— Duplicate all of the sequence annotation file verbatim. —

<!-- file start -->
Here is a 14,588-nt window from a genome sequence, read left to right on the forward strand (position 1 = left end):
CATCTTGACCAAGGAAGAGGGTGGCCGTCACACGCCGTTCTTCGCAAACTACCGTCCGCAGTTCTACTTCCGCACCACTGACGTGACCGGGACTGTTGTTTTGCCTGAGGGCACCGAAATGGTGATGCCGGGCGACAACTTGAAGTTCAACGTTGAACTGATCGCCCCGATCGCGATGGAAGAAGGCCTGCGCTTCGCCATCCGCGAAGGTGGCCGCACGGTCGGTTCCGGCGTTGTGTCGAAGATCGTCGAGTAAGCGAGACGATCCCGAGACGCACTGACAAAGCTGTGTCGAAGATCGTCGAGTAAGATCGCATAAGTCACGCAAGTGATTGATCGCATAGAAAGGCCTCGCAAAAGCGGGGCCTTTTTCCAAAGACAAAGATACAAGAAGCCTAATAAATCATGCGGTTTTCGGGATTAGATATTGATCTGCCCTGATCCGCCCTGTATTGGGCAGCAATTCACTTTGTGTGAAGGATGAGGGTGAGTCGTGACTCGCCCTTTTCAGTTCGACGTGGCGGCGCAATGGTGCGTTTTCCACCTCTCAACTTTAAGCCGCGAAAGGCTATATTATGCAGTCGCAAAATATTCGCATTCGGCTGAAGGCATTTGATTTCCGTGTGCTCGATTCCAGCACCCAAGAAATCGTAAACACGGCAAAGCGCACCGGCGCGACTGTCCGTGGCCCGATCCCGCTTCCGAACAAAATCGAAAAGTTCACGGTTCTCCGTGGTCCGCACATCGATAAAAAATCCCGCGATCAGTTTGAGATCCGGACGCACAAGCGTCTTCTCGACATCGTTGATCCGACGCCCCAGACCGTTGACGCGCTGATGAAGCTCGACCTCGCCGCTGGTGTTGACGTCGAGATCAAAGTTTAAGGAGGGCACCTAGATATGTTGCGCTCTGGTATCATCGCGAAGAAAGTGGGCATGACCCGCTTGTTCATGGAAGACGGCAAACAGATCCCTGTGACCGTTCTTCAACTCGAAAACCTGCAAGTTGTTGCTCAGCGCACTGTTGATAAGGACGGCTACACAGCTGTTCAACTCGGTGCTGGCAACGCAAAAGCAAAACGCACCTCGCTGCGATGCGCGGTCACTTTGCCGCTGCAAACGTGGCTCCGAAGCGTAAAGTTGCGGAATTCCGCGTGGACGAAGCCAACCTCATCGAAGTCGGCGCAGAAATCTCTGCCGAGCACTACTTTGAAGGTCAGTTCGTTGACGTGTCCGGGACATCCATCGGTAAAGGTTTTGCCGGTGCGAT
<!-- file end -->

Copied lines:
Here is a 14,588-nt window from a genome sequence, read left to right on the forward strand (position 1 = left end):
CATCTTGACCAAGGAAGAGGGTGGCCGTCACACGCCGTTCTTCGCAAACTACCGTCCGCAGTTCTACTTCCGCACCACTGACGTGACCGGGACTGTTGTTTTGCCTGAGGGCACCGAAATGGTGATGCCGGGCGACAACTTGAAGTTCAACGTTGAACTGATCGCCCCGATCGCGATGGAAGAAGGCCTGCGCTTCGCCATCCGCGAAGGTGGCCGCACGGTCGGTTCCGGCGTTGTGTCGAAGATCGTCGAGTAAGCGAGACGATCCCGAGACGCACTGACAAAGCTGTGTCGAAGATCGTCGAGTAAGATCGCATAAGTCACGCAAGTGATTGATCGCATAGAAAGGCCTCGCAAAAGCGGGGCCTTTTTCCAAAGACAAAGATACAAGAAGCCTAATAAATCATGCGGTTTTCGGGATTAGATATTGATCTGCCCTGATCCGCCCTGTATTGGGCAGCAATTCACTTTGTGTGAAGGATGAGGGTGAGTCGTGACTCGCCCTTTTCAGTTCGACGTGGCGGCGCAATGGTGCGTTTTCCACCTCTCAACTTTAAGCCGCGAAAGGCTATATTATGCAGTCGCAAAATATTCGCATTCGGCTGAAGGCATTTGATTTCCGTGTGCTCGATTCCAGCACCCAAGAAATCGTAAACACGGCAAAGCGCACCGGCGCGACTGTCCGTGGCCCGATCCCGCTTCCGAACAAAATCGAAAAGTTCACGGTTCTCCGTGGTCCGCACATCGATAAAAAATCCCGCGATCAGTTTGAGATCCGGACGCACAAGCGTCTTCTCGACATCGTTGATCCGACGCCCCAGACCGTTGACGCGCTGATGAAGCTCGACCTCGCCGCTGGTGTTGACGTCGAGATCAAAGTTTAAGGAGGGCACCTAGATATGTTGCGCTCTGGTATCATCGCGAAGAAAGTGGGCATGACCCGCTTGTTCATGGAAGACGGCAAACAGATCCCTGTGACCGTTCTTCAACTCGAAAACCTGCAAGTTGTTGCTCAGCGCACTGTTGATAAGGACGGCTACACAGCTGTTCAACTCGGTGCTGGCAACGCAAAAGCAAAACGCACCTCGCTGCGATGCGCGGTCACTTTGCCGCTGCAAACGTGGCTCCGAAGCGTAAAGTTGCGGAATTCCGCGTGGACGAAGCCAACCTCATCGAAGTCGGCGCAGAAATCTCTGCCGAGCACTACTTTGAAGGTCAGTTCGTTGACGTGTCCGGGACATCCATCGGTAAAGGTTTTGCCGGTGCGAT